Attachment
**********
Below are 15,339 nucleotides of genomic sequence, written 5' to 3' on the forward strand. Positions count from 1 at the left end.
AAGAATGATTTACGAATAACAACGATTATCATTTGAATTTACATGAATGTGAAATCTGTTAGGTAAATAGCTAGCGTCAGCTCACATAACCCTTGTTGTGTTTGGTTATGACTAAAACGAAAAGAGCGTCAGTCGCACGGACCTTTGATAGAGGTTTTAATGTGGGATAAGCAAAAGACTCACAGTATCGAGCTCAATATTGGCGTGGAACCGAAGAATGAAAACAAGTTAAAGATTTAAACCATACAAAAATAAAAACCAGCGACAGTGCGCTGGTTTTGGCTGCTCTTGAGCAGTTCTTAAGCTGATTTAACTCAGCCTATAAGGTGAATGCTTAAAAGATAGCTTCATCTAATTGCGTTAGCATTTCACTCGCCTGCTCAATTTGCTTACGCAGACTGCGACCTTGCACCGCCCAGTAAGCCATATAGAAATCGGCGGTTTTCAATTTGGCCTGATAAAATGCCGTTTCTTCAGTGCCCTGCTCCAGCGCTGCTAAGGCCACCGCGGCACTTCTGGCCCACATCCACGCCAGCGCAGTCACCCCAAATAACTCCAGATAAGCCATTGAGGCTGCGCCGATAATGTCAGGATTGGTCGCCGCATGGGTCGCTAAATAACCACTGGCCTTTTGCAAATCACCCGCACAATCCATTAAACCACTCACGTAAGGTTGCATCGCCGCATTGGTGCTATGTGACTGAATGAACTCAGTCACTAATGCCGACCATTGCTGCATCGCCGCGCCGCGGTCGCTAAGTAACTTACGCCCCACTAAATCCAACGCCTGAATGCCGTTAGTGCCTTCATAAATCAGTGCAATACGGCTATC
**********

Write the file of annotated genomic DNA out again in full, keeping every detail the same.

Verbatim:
Below are 15,339 nucleotides of genomic sequence, written 5' to 3' on the forward strand. Positions count from 1 at the left end.
AAGAATGATTTACGAATAACAACGATTATCATTTGAATTTACATGAATGTGAAATCTGTTAGGTAAATAGCTAGCGTCAGCTCACATAACCCTTGTTGTGTTTGGTTATGACTAAAACGAAAAGAGCGTCAGTCGCACGGACCTTTGATAGAGGTTTTAATGTGGGATAAGCAAAAGACTCACAGTATCGAGCTCAATATTGGCGTGGAACCGAAGAATGAAAACAAGTTAAAGATTTAAACCATACAAAAATAAAAACCAGCGACAGTGCGCTGGTTTTGGCTGCTCTTGAGCAGTTCTTAAGCTGATTTAACTCAGCCTATAAGGTGAATGCTTAAAAGATAGCTTCATCTAATTGCGTTAGCATTTCACTCGCCTGCTCAATTTGCTTACGCAGACTGCGACCTTGCACCGCCCAGTAAGCCATATAGAAATCGGCGGTTTTCAATTTGGCCTGATAAAATGCCGTTTCTTCAGTGCCCTGCTCCAGCGCTGCTAAGGCCACCGCGGCACTTCTGGCCCACATCCACGCCAGCGCAGTCACCCCAAATAACTCCAGATAAGCCATTGAGGCTGCGCCGATAATGTCAGGATTGGTCGCCGCATGGGTCGCTAAATAACCACTGGCCTTTTGCAAATCACCCGCACAATCCATTAAACCACTCACGTAAGGTTGCATCGCCGCATTGGTGCTATGTGACTGAATGAACTCAGTCACTAATGCCGACCATTGCTGCATCGCCGCGCCGCGGTCGCTAAGTAACTTACGCCCCACTAAATCCAACGCCTGAATGCCGTTAGTGCCTTCATAAATCAGTGCAATACGGCTATC